The last time a new seat was created on the Supreme Court was in 1869, when Congress bumped the number back up to nine after the hated Andrew Johnson left office. Ulysses Grant’s first choice for the new seat was Ebenezer Hoar, the Attorney-General; but Hoar’s stance against unregulated patronage in civil service hiring and his opposition to the impeachment of Andrew Johnson worked against him, and his nomination was defeated in the Senate in December 1869. Grant, on Hoar’s advice, then chose Joseph Bradley (1813-1892), who was approved and took office on March 21, 1870.

Joseph Philo Bradley was born in a small town near Albany and was given a loan by the local Dutch Reformed Church to study for the clergy at Rutgers; he switched to law instead and graduated in 1836. He was a school headmaster after graduation until a classmate persuaded him to read law under the Office of the Collector for the Port of Newark, and he passed the bar in 1839, striking out on his own to practice patent and railroad law in New Jersey and gained a nationwide reputation as a commercial litigator.

In his findings Bradley took a broad view of Congress’s power to regulate commerce, but a narrow interpretation of the 14th Amendment. He was responsible for bringing United States v. Cruikshank to the Supreme Court’s attention in 1875 (he joined Nathan Clifford’s dissent, which found the Bill of Rights also restricted individuals, but also moved to rescind the rioters’ indictments, on the grounds that the indictments were worded too vaguely)and also decided the case of In re Guiteau, in which Bradley denied a writ of habeas corpus (used to remove someone from unlawful detention) to Charles Guiteau, the man who assassinated James Garfield. Bradley was the justice who replaced David Davis on the 1876 election commission, thereby throwing the presidency to Rutherford Hayes.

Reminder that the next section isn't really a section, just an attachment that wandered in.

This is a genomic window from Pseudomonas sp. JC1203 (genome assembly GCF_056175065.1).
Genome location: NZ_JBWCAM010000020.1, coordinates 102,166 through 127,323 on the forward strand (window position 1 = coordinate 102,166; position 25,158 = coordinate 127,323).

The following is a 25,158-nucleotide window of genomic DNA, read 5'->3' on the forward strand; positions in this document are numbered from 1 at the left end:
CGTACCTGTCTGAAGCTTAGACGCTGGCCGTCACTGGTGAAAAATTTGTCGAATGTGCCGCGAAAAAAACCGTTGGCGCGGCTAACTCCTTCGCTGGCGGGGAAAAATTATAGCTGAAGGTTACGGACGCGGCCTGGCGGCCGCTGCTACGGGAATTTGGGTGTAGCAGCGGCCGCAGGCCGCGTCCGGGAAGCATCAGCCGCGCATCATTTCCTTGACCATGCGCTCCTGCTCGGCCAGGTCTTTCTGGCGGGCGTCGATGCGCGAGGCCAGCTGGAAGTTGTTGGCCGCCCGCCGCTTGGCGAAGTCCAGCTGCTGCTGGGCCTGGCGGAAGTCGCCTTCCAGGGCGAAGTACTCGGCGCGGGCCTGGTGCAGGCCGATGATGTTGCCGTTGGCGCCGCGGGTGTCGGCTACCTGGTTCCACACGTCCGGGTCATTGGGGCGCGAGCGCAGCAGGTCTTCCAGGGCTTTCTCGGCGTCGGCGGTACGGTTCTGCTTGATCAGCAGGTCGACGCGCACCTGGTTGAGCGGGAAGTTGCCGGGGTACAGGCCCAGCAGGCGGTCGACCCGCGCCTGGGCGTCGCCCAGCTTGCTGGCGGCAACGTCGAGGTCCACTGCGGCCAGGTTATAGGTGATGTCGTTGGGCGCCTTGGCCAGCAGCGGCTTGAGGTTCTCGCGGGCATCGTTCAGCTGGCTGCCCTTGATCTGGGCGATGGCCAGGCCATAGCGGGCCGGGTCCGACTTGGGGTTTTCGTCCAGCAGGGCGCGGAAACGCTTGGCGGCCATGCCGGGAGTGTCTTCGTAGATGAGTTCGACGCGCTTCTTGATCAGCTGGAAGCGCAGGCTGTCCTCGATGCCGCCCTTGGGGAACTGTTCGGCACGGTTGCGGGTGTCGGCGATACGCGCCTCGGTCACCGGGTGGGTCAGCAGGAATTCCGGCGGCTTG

Bradley became very sick, most likely of tuberculosis, and left the Court to recover in October of 1891. He died the following January.

George Shiras, Jr. (1832-1924) replaced Bradley on July 26, 1892. To date, Shiras is the only person to be elevated to the Supreme Court without any prior elective, governmental or judicial experience whatsoever.

George Shiras, Jr. was born in Pittsburgh and went to Ohio U and Yale. He dropped out of Yale Law School and practiced law in Dubuque, Iowa, for three years until 1858, when he returned to Pittsburgh. He became a bigwig on the legal scene in Pittsburgh over the next 34 years as a attorney for major industrial interests; his one small brush with politics came when he agreed to be one of Pennsylvania’s sinecural electors in the presidential election of 1888.